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 Depiction of floral motifs in Zari Zardozi Work by Mohd. Bilal
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About Zardozi

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This artform is recognised by The Government of India as a part of its One District One Product (ODOP) Initiative. Learn More

Zardozi embroidery is a centuries-old tradition in India, known for its intricate designs, shimmering metallic threads, and exquisite craftsmanship. The literal translation of the term hails from two Persian words: ‘zar’ means gold and ‘dozi’ meaning embroidery, thereby translating into gold embroidery. Rooted in history and steeped in tradition, this art form encompasses all the motifs in nature from flowers, leaves, and trees to animals and birds.

History and Tradition

Zardozi is a style of embroidery that came to India from central Asia in around the 12th century. It flourished under the patronage of Mughal emperors and Indian royalty and over time, became synonymous with opulence and luxury, adorning the garments, textiles, and accessories of kings, nobles, and aristocrats.

Technique and Details

  Zardozi embroidery is characterized by the use of metallic threads, typically made of gold or silver, embellished with sequins, beads, and precious stones. The intricate designs are meticulously handcrafted using a variety of stitches, including satin stitch, chain stitch, and couching, to create elaborate patterns and motifs. While a simple needle can also be used, zari zardozi embroidery generally uses a hook-tipped awl, locally called 'ari', which makes for greater efficiency, as it enables the artisans to work on both sides of the fabric.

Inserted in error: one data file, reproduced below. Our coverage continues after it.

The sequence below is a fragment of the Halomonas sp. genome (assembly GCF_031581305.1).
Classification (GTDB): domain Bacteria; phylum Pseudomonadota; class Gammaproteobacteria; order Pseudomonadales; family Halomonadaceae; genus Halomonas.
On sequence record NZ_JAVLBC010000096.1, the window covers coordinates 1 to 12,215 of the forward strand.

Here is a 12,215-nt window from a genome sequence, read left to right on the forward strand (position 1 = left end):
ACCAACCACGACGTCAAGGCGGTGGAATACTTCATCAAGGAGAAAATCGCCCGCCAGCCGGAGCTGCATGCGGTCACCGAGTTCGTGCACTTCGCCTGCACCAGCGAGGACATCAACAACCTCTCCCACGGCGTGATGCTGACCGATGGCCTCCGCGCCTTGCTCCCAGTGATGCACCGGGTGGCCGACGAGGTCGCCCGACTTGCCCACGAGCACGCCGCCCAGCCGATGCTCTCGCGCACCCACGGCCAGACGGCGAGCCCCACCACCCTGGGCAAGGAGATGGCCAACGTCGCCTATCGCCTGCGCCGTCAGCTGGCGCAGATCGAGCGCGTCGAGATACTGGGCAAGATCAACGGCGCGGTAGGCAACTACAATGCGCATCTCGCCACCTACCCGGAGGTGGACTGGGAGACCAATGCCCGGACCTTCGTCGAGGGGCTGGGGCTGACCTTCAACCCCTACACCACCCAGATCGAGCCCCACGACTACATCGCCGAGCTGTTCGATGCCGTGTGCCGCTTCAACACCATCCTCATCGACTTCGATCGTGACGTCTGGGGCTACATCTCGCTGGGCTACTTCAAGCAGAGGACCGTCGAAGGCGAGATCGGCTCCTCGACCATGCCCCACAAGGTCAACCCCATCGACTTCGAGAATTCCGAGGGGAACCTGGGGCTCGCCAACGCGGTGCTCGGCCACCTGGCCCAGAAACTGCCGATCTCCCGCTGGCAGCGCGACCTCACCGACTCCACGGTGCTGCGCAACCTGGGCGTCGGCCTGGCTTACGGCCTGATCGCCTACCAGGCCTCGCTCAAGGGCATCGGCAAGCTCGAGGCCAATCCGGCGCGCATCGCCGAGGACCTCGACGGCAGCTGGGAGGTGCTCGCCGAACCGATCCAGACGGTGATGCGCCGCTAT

Zardozi is a form of metal-thread embroidery most famous in the state of Lucknow. It is also practiced in parts of Farrukhabad, Chennai, and Bhopal It is a fine technique of embroidery which is used to add a touch of royalty to the fabric
The embroidery originated in Persia and it translates to ‘zar’ which means gold and ‘dozi’ meaning embroidery. Even though the Zardozi as we know it today has Persian roots, silver and gold thread weaving was also done in ancient India. According to some historians, the Hiranya, or the sacred gold cloth, is the present-day equivalent of the zari embroidery. The 6th-century Acharanga Sutra, sacred Jain literature mentions that gold-embroidered clothes should not be used by the monks. Marco Polo in the 13th century writes about the fabrics ‘skillfully embroidered with gold and silver wire’ from the Tamil-Pandya kingdom.
The motifs are majorly based on nature, such as leaves, flowers, fruits, animals, and birds. One of the most common motifs is the mango, or kairi. Also common are geometrical patterns, jalis, paisleys inspired from the Persian designs.
The required design is traced on a fabric. Usually, silk, organza, velvet, or satin is used for this process. The entire design is poked with a needle and then outlined. It is followed by fixing the fabric on the adda so that the fabric does not move. This requires the artists to keep the tools, needles, curved hooks, wires, threads, sequins, gems, beads at hand’s reach. The zari for zardozi is made by flattening the gold and silver into wires called ‘badla’. It is then wrapped around silk threads. The resulting gold thread is also called sunehri, while the silver thread is called rupehri.
Zardozi traditionally uses threads made of gold, silver, or copper. The thread is held at the reverse side of the fabric, while the aari (needle) is held at the top. Along with the metallic threads, the craftsmen also use beads, pearls, sequins, precious and semi-precious stones to make intricate designs.